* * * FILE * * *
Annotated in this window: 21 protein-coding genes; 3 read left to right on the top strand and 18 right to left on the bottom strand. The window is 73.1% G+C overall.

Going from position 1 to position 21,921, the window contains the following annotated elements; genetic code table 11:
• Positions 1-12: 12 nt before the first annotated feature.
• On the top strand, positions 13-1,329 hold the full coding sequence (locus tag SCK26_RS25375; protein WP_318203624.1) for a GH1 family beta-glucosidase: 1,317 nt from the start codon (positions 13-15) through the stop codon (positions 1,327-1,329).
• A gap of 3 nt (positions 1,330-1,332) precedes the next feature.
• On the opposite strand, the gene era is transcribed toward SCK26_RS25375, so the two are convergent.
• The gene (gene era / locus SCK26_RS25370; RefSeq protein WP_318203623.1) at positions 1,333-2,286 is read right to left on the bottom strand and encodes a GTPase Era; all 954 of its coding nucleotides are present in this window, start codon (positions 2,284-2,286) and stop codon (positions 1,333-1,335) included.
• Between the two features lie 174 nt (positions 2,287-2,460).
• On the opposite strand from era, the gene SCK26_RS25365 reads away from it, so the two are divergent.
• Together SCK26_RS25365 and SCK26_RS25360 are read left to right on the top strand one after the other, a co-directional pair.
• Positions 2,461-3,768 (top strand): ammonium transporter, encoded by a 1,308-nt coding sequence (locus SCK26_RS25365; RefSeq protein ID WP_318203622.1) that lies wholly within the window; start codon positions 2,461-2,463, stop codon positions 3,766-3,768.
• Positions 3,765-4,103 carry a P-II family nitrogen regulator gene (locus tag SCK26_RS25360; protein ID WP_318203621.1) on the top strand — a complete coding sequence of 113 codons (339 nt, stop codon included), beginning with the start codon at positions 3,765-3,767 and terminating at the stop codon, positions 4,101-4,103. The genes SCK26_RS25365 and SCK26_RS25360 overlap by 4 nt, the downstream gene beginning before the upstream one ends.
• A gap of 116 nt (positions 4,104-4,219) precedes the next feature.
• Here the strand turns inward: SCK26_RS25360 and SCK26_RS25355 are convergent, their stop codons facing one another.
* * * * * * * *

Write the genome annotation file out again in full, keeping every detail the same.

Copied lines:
Annotated in this window: 21 protein-coding genes; 3 read left to right on the top strand and 18 right to left on the bottom strand. The window is 73.1% G+C overall.

Going from position 1 to position 21,921, the window contains the following annotated elements; genetic code table 11:
• Positions 1-12: 12 nt before the first annotated feature.
• On the top strand, positions 13-1,329 hold the full coding sequence (locus tag SCK26_RS25375; protein WP_318203624.1) for a GH1 family beta-glucosidase: 1,317 nt from the start codon (positions 13-15) through the stop codon (positions 1,327-1,329).
• A gap of 3 nt (positions 1,330-1,332) precedes the next feature.
• On the opposite strand, the gene era is transcribed toward SCK26_RS25375, so the two are convergent.
• The gene (gene era / locus SCK26_RS25370; RefSeq protein WP_318203623.1) at positions 1,333-2,286 is read right to left on the bottom strand and encodes a GTPase Era; all 954 of its coding nucleotides are present in this window, start codon (positions 2,284-2,286) and stop codon (positions 1,333-1,335) included.
• Between the two features lie 174 nt (positions 2,287-2,460).
• On the opposite strand from era, the gene SCK26_RS25365 reads away from it, so the two are divergent.
• Together SCK26_RS25365 and SCK26_RS25360 are read left to right on the top strand one after the other, a co-directional pair.
• Positions 2,461-3,768 (top strand): ammonium transporter, encoded by a 1,308-nt coding sequence (locus SCK26_RS25365; RefSeq protein ID WP_318203622.1) that lies wholly within the window; start codon positions 2,461-2,463, stop codon positions 3,766-3,768.
• Positions 3,765-4,103 carry a P-II family nitrogen regulator gene (locus tag SCK26_RS25360; protein ID WP_318203621.1) on the top strand — a complete coding sequence of 113 codons (339 nt, stop codon included), beginning with the start codon at positions 3,765-3,767 and terminating at the stop codon, positions 4,101-4,103. The genes SCK26_RS25365 and SCK26_RS25360 overlap by 4 nt, the downstream gene beginning before the upstream one ends.
• A gap of 116 nt (positions 4,104-4,219) precedes the next feature.
• Here the strand turns inward: SCK26_RS25360 and SCK26_RS25355 are convergent, their stop codons facing one another.